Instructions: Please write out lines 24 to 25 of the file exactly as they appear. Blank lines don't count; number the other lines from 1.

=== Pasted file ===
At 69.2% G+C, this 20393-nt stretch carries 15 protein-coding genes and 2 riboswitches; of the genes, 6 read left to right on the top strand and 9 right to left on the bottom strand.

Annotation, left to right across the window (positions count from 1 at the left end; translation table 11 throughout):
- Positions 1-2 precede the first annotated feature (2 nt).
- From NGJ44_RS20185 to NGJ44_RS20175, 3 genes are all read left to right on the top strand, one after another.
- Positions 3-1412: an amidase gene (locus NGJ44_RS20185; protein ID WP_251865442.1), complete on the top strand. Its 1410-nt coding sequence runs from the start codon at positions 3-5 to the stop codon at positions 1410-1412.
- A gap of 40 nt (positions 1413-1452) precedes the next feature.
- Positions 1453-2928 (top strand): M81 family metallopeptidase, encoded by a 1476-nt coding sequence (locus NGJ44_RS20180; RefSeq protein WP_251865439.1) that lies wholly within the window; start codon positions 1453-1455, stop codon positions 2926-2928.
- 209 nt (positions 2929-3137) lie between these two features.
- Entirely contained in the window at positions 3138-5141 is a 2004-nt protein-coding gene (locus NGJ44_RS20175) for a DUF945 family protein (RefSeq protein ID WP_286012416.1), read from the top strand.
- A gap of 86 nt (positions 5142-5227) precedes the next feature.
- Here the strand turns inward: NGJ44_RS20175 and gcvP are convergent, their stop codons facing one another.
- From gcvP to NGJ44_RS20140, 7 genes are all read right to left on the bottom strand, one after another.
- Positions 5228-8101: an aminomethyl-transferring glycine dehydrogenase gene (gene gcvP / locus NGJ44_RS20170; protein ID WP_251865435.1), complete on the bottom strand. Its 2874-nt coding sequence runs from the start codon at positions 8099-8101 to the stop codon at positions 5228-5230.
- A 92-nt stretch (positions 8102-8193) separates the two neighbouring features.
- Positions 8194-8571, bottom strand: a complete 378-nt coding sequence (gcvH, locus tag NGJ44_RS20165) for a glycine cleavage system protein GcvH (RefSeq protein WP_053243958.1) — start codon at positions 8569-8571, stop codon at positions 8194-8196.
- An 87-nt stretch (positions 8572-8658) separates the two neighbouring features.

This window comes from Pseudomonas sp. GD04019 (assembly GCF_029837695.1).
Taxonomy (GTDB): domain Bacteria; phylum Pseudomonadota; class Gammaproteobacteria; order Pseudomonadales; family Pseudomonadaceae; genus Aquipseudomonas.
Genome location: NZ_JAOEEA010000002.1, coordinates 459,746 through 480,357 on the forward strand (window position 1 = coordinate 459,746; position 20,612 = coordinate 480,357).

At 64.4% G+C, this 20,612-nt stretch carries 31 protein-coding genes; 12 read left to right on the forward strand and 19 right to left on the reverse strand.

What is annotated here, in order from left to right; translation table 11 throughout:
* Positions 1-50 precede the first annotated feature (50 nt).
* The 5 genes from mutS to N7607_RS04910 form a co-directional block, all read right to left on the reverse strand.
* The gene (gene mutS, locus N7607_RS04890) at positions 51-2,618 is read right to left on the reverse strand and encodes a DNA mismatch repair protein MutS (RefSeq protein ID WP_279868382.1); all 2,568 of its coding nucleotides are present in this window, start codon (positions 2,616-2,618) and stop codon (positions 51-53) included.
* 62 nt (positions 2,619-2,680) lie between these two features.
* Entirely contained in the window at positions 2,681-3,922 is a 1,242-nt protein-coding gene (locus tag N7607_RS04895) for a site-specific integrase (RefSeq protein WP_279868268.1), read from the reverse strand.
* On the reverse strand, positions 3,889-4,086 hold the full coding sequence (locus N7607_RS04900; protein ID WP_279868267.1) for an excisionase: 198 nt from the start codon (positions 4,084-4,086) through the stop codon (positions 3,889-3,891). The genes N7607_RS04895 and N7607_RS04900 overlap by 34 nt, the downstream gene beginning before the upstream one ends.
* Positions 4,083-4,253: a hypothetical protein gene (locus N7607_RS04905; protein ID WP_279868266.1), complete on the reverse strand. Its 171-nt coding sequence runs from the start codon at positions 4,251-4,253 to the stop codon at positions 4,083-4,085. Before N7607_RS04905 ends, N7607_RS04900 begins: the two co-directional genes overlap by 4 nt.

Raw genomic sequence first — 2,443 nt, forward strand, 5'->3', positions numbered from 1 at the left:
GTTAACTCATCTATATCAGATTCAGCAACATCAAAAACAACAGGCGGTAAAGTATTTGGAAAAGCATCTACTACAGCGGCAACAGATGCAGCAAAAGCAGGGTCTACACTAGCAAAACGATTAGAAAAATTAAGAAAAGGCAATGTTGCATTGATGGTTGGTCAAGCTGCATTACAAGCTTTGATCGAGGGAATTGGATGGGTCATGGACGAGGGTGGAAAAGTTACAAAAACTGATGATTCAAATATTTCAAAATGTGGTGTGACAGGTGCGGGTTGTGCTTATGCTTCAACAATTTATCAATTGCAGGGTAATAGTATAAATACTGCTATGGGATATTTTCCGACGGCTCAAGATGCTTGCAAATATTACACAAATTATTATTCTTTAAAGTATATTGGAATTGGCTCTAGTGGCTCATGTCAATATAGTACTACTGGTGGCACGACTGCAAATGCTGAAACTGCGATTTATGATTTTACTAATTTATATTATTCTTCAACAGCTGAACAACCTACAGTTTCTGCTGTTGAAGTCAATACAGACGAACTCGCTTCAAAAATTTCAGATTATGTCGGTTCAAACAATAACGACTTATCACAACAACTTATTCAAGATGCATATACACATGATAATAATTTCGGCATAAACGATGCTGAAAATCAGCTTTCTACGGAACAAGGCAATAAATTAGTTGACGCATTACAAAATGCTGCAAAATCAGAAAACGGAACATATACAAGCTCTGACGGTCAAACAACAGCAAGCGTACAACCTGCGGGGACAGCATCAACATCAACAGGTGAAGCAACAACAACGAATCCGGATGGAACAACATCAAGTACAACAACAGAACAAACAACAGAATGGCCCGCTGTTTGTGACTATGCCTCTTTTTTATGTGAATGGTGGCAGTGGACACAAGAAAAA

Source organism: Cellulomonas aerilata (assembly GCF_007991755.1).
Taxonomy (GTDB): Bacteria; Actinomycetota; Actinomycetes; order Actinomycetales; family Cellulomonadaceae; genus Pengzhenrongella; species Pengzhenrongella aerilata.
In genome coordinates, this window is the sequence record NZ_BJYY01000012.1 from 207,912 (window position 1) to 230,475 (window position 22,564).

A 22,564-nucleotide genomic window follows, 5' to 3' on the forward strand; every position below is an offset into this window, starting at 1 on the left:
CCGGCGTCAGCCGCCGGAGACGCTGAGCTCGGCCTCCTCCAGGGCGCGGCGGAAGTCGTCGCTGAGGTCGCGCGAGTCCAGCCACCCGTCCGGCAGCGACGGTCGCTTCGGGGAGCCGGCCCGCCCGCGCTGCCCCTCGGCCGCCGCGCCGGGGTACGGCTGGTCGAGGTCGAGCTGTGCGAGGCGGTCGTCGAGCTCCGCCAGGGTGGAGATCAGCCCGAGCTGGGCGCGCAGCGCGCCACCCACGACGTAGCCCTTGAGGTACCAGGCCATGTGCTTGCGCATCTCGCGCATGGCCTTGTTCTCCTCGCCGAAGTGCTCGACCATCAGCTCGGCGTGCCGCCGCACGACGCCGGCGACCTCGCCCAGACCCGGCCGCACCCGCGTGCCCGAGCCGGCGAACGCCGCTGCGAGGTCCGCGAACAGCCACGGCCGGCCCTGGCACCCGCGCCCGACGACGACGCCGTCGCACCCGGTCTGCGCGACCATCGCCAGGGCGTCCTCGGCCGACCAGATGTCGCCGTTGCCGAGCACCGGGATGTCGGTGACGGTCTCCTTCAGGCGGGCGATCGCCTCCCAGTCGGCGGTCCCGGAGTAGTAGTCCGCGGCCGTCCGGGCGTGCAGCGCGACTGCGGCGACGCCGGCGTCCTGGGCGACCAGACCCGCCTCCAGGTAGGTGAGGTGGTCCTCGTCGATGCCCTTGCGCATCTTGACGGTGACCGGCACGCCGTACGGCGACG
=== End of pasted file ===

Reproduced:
* The gene (gene mutS, locus N7607_RS04890) at positions 51-2,618 is read right to left on the reverse strand and encodes a DNA mismatch repair protein MutS (RefSeq protein ID WP_279868382.1); all 2,568 of its coding nucleotides are present in this window, start codon (positions 2,616-2,618) and stop codon (positions 51-53) included.
* 62 nt (positions 2,619-2,680) lie between these two features.